Documenting the history of Japanese American incarceration, and the resistance to incarceration, was always important, but it remained just that — history, something good to know about, to make sure that mass exclusion on the basis of race “never happens again in America.” But when rangers in the National Park Service have to go undergound, and Smokey the Bear is raising a fist in flames, you know something has gone terribly wrong.
We have just passed the tipping point and now live with an authoritarian American government. #Resistance is a trending hashtag. Former Labor Secretary Robert Reich posts a daily “Resistance Report” on YouTube. Former sportscaster Keith Olberman rebrands his show on GQ as “The Resistance.” Reuters is instructing its reporters how to cover the new Administration as if it were a banana republic. And the story of the Heart Mountain resisters is getting renewed attention.
Thanks to host Bill Radke and producer Shane Mehling for having me on Seattle’s NPR affiliate today, on KUOW’s “The Record,” to connect the Japanese American resistance to the current actions in the streets. Here’s a link to the full 11-minute conversation, which has been well-received. As I said to Bill, I feel both validated that the Fair Play Committee is getting recognized, and appalled that we are now talking about a very real threat to Muslim Americans and Mexican Americans for the purpose of fulfilling a campaign promise to a resurgent white nationalism.
Now everyone can know how the Heart Mountain resisters — 63 young men of high school and college age, really — felt in taking on the United States government in court and putting their futures and families on the line. But here’s a key difference — their draft resistance came two years after the initial expulsion and incarceration. Breaking the Selective Service law as the last hitch upon which they could hang a test case. Thankfully, as the mass actions of the last two weeks have shown, a significant number are standing and resisting now, before the authoritarian crackdown comes down. My favorite sign from last weekend’s airport protests against the Muslim travel ban, edited for a family audience, was the one on the right. It captures the spirit of resistance today, one which comes with the benefit of knowing our history.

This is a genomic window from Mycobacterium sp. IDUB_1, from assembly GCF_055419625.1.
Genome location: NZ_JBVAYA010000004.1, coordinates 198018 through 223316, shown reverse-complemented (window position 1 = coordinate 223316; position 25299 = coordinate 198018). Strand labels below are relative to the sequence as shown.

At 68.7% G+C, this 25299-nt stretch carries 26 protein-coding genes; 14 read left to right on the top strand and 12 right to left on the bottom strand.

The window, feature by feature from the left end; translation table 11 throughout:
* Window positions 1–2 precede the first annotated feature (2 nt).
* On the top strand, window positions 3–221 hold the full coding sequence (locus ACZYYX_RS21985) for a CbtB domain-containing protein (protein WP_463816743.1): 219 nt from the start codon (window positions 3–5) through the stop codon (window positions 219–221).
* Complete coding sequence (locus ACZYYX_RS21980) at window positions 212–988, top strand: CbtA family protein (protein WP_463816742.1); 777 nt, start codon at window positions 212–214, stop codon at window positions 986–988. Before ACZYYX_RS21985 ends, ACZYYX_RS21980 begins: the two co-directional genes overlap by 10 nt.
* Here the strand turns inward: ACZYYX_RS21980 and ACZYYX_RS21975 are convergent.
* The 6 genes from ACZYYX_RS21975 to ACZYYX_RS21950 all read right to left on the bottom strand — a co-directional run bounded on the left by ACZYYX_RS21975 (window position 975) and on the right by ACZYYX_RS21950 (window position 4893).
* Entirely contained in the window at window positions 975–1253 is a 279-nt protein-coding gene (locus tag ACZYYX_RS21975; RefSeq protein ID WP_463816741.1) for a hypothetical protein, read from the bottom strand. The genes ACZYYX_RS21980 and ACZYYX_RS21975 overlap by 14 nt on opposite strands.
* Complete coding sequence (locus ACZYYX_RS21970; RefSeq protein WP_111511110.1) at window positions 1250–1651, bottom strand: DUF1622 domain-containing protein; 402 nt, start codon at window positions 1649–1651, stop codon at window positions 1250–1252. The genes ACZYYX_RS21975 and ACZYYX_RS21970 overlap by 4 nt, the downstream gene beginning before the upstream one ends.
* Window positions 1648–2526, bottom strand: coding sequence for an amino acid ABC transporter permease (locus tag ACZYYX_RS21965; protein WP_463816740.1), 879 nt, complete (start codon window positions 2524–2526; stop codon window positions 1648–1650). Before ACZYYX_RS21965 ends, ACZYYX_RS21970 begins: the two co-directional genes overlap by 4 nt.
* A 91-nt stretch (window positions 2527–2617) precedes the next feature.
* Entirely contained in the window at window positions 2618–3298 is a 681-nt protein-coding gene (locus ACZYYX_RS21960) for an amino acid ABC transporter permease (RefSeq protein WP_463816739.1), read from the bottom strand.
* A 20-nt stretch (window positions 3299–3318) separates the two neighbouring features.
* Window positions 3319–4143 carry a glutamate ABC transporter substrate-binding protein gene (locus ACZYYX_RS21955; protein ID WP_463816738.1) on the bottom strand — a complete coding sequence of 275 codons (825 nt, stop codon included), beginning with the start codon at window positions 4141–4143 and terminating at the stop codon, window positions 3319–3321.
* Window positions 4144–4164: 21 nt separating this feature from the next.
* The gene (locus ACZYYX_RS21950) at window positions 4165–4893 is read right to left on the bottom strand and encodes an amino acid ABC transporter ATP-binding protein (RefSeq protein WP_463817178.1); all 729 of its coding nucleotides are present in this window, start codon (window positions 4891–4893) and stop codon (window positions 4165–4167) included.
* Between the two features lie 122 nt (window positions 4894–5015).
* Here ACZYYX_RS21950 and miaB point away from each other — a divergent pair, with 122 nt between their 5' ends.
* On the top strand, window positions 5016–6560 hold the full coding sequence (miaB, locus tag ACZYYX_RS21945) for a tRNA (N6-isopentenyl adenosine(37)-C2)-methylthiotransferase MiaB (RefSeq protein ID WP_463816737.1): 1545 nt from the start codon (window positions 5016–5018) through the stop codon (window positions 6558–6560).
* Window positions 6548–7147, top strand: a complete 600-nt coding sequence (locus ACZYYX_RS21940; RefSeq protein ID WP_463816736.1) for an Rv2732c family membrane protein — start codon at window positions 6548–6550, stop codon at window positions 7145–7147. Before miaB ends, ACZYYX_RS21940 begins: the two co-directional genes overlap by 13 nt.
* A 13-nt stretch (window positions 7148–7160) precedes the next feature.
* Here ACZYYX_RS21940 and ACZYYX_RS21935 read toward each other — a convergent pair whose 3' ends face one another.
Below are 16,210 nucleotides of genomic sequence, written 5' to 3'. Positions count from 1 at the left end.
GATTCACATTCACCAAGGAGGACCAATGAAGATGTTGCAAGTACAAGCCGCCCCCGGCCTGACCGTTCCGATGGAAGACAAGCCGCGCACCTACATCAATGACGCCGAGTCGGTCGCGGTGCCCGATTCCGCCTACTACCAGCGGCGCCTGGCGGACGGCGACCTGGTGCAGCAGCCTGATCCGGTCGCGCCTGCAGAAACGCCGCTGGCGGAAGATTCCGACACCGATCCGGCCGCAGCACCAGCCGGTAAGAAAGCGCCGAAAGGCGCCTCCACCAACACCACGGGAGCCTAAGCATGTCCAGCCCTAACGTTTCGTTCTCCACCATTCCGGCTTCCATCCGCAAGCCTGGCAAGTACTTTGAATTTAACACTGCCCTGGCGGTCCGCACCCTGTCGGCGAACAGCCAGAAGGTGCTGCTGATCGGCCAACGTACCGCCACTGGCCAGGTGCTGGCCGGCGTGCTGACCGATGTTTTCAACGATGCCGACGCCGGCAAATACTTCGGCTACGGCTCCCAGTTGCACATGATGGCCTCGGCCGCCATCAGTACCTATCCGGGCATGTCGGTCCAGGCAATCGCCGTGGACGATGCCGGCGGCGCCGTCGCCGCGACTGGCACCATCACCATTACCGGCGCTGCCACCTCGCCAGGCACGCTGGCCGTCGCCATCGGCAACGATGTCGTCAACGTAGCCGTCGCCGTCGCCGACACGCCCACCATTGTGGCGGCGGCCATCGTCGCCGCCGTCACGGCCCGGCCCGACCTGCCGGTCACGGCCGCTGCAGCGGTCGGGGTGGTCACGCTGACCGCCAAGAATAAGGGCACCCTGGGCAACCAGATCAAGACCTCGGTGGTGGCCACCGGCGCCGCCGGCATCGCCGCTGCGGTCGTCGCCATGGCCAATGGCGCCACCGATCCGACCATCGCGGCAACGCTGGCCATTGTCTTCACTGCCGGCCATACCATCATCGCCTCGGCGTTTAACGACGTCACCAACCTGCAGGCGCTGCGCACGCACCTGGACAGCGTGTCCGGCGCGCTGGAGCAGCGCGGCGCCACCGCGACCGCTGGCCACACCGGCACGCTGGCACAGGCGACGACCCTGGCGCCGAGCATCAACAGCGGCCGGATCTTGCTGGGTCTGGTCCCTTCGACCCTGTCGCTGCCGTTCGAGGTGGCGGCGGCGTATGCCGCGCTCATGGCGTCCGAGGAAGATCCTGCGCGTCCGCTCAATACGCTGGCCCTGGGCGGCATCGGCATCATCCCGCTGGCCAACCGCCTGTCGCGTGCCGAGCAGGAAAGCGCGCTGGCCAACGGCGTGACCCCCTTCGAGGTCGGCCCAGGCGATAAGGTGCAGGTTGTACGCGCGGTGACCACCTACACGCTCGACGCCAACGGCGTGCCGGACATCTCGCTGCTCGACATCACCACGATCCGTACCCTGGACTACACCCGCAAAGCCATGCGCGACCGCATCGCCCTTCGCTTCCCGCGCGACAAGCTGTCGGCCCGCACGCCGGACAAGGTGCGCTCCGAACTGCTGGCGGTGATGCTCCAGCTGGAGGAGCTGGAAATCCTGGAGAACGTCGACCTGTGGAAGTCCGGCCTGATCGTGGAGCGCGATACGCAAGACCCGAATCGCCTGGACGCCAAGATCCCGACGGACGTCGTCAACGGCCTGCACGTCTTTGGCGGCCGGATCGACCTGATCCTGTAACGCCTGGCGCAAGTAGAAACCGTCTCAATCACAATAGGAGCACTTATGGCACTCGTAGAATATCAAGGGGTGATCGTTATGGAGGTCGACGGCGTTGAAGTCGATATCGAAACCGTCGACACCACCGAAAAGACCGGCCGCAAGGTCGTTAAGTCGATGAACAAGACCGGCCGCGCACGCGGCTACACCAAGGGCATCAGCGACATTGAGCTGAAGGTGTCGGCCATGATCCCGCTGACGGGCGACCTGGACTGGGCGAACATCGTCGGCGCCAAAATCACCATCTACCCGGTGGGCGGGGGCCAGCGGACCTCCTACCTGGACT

As social media posts are teaching us now about the German playbook from 1933, and how the German people came to embrace fascism, we’ve learned there’s a German proverb to “Beware the Beginnings.” We’re clearly at the beginning of something right now. I fear this is not likely to end well for our nation. What we can do is rely now on individual and collective action. To quote my favorite dystopian, time-travel film series, which also features a Resistance: “The future’s not set. There is no fate but what we make for ourselves.” We can hope for the best, but we must prepare for the worst and work to avert it.